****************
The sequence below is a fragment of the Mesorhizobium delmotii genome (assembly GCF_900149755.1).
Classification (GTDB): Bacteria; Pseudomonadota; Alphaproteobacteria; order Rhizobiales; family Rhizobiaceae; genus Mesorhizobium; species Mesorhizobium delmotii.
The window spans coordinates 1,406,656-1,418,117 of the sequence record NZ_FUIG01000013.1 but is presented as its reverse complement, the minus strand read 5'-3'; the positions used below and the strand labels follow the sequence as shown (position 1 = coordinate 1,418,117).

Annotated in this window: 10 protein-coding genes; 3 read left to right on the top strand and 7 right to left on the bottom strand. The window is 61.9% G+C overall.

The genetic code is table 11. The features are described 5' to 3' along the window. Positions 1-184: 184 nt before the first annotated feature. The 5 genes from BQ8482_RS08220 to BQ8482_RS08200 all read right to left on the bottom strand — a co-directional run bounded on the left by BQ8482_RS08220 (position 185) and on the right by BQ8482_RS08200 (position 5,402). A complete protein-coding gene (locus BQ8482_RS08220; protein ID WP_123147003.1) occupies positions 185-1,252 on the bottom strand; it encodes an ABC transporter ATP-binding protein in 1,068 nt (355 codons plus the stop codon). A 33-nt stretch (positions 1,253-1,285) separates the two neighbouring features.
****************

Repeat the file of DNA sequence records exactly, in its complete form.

The sequence below is a fragment of the Mesorhizobium delmotii genome (assembly GCF_900149755.1).
Classification (GTDB): Bacteria; Pseudomonadota; Alphaproteobacteria; order Rhizobiales; family Rhizobiaceae; genus Mesorhizobium; species Mesorhizobium delmotii.
The window spans coordinates 1,406,656-1,418,117 of the sequence record NZ_FUIG01000013.1 but is presented as its reverse complement, the minus strand read 5'-3'; the positions used below and the strand labels follow the sequence as shown (position 1 = coordinate 1,418,117).

Annotated in this window: 10 protein-coding genes; 3 read left to right on the top strand and 7 right to left on the bottom strand. The window is 61.9% G+C overall.

The genetic code is table 11. The features are described 5' to 3' along the window. Positions 1-184: 184 nt before the first annotated feature. The 5 genes from BQ8482_RS08220 to BQ8482_RS08200 all read right to left on the bottom strand — a co-directional run bounded on the left by BQ8482_RS08220 (position 185) and on the right by BQ8482_RS08200 (position 5,402). A complete protein-coding gene (locus BQ8482_RS08220; protein ID WP_123147003.1) occupies positions 185-1,252 on the bottom strand; it encodes an ABC transporter ATP-binding protein in 1,068 nt (355 codons plus the stop codon). A 33-nt stretch (positions 1,253-1,285) separates the two neighbouring features.